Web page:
on September 8, 2015
Initial impressions/table top, out-of-the-box review:
Nice little all-purpose/bushcraft. I got it for $50 shipped so, for my subjective point of view on value, that's where I'm at. At that price point, it's a great deal. The build quality is good. The steel is good old 1095 so nothing special but basic and, if given a good heat treat, dependable. The blade is coated evenly with a nice smooth material that won't inhibit smooth slicing but should help prevent rust. I would still keep it oiled. This is a coating I may not mind; I hate coatings but time will tell.
Blade is straight. Thickness is not super-thick or thin, but just about right for this size of tool IMHO. Grinds are extremely even, but rather than a true scandi it is actually a saber grind with a secondary bevel that mimics a scandi. It should be easy to bring to a true scandi grind with a little time on a stone... The edge is shaving-sharp and even, one of the best I've seen on a sub $150 (retail) blade. The belly is significant, more than enough for skinning duty but not overly wide or cumbersome so as to diminish the tool's woodworking capabilities, for which I think this knife will excel.
The handle design is very comfortable in my medium hands, but there is not a lot of extra purchase and very large hands might have an issue. If the handle of the small Beckers work for you, then I think this knife might work fairly well. YMMV. The micarta scales have good texture and are well formed and rounded. The fit to the full tang is not perfect (about in line with Ontario or the Tech Ops of Blackjack, definitely not Bark River) but they give me no issues.
The sheath is a nice pouch design with thick quality leather and a good welt stitching is a little delicate but of decent quality. Again, I haven't seen better (or even the same) for under $150 retail.
Overall, a pretty decent knife even at this price point, especially for having been made in the USA. It's nice to see Camillus reopened making a good product domestically. We will see how it does in the field, unless I gift it first.
Update: After my son checked it out and really liked the feel (and, surprisingly, the looks), I decided to keep it for now, so I put it to work. It performed flawlessly making nice, fine featherstick curls and did fairly well in the kitchen. To maintain the edge I just stropped it on the edge of the sheath to keep it shaving sharp. We both agreed we actually liked it as much or better than his Esee 4. For under $100 this knife is great. Why anyone would buy a Chinese blade over this for the same price point or higher is beyond me (Boker Plus, etc.). I'm really liking this knife. And the sheath. Btw, don't throw away the box, as, if you need to return it to Camillus for its lifetime warranty, the paper says the box serves as poof of purchase. Also, this is a hair shorter than the Esee 4.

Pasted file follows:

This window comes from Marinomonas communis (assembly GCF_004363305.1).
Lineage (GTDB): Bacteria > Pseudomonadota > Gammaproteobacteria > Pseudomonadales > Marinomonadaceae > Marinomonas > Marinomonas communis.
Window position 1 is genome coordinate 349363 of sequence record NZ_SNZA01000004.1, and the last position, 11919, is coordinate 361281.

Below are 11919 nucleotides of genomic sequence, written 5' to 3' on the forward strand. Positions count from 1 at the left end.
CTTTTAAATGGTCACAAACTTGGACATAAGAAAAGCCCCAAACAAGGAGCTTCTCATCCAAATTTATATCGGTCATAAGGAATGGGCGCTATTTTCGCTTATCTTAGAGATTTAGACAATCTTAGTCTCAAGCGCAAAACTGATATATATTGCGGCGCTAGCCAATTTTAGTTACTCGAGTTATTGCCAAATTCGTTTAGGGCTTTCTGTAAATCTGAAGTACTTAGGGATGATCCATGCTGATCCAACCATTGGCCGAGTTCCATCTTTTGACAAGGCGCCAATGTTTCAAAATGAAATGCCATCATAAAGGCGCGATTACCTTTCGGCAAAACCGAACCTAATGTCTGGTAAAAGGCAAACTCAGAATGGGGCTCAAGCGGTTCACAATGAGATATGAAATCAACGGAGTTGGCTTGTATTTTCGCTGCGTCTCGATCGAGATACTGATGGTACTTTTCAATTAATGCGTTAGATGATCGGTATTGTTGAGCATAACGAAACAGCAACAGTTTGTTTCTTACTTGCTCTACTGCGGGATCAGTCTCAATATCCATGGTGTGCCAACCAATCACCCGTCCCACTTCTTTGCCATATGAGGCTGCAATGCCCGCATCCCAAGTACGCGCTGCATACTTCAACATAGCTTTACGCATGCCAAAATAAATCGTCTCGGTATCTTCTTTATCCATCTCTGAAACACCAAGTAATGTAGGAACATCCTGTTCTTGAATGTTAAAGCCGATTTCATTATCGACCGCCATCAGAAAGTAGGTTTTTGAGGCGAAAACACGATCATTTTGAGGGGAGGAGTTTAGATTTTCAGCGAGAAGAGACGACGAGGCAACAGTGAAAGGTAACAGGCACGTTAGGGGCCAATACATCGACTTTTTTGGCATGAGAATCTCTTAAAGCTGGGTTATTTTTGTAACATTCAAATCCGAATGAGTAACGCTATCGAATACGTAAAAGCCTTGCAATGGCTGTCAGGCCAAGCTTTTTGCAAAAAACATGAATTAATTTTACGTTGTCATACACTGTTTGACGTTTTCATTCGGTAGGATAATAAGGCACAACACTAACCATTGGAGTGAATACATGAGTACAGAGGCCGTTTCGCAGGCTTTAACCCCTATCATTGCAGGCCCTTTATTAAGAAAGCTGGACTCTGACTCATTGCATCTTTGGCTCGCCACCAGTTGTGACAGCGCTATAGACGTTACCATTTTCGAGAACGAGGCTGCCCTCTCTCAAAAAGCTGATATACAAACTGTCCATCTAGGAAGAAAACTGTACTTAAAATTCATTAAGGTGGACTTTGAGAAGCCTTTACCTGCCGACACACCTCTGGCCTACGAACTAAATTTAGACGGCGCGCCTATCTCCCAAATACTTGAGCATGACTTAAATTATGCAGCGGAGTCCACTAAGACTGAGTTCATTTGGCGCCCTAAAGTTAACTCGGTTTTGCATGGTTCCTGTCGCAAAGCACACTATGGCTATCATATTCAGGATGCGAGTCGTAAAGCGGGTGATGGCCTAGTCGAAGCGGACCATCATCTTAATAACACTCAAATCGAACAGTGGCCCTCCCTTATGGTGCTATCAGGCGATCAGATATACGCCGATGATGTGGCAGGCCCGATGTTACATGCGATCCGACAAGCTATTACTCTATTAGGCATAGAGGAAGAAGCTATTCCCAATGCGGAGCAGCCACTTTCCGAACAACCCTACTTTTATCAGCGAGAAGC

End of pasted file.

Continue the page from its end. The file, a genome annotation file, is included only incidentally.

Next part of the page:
Update#2: After doing some simple wood processing (feather sticks), comparing it side-by-side with my BRKT North Star, I'm not liking the secondary bevel. The North Star was a quarter or less the effort in notching and far superior in feathering. Both were shaving=sharp start to finish. Granted the Northy has a convex grind, but my Moras do better at around $5-15. If I decide to take the edge down to a true scandi rather than gift it as is, I will update again. Btw, still love the handle.
Update #3: put it up against my Mora 511 and Hultafors HD. Both out-performed the Camillus on woodcraft by a long shot (>5 to 1), but I think it was just the grind. The Camillus could still shave hair after an hour of whittling, notching and feather-sticking. Gifted it to my nephew and suggested some time on a stone for a true scandi edge. For me, the handle and overall blade shape, as well as steel and temper, were excellent in design and function. Lose the secondary bevel and this is a 5 star winner.
on February 18, 2016
The rust is on me and is no fault of the knife. It may not be as as pretty as some of the more hyped "survival"/bush-craft knives, but is equally if not more functional. Mine has been very effective at skinning, whittling, gutting, and hard use tasks. I like the utilitarian look. Unlike most knifes that serve this same purpose, this one doesn't scream "I have never left the city."
on July 15, 2015
This is an awesome knife, it's a little smaller than I had pictured so for me I don't think I would do a lot of batoning with it (I prefer a longer knife for that) however it could be done if needed. I like the big belly, it should work very well for skinning, the picture really doesn't do it justice. If it were about ten bucks less I would give it another star, however the build quality feels very solid, it is a full tang blade and includes the lanyard loop in the handle so it shouldn't ever fail. I mention this because the picture makes it seem like it would be a week point and that isn't the case as far as I am concerned. It is carbon steel so it will need a little oil form time to time but should serve me well for many years.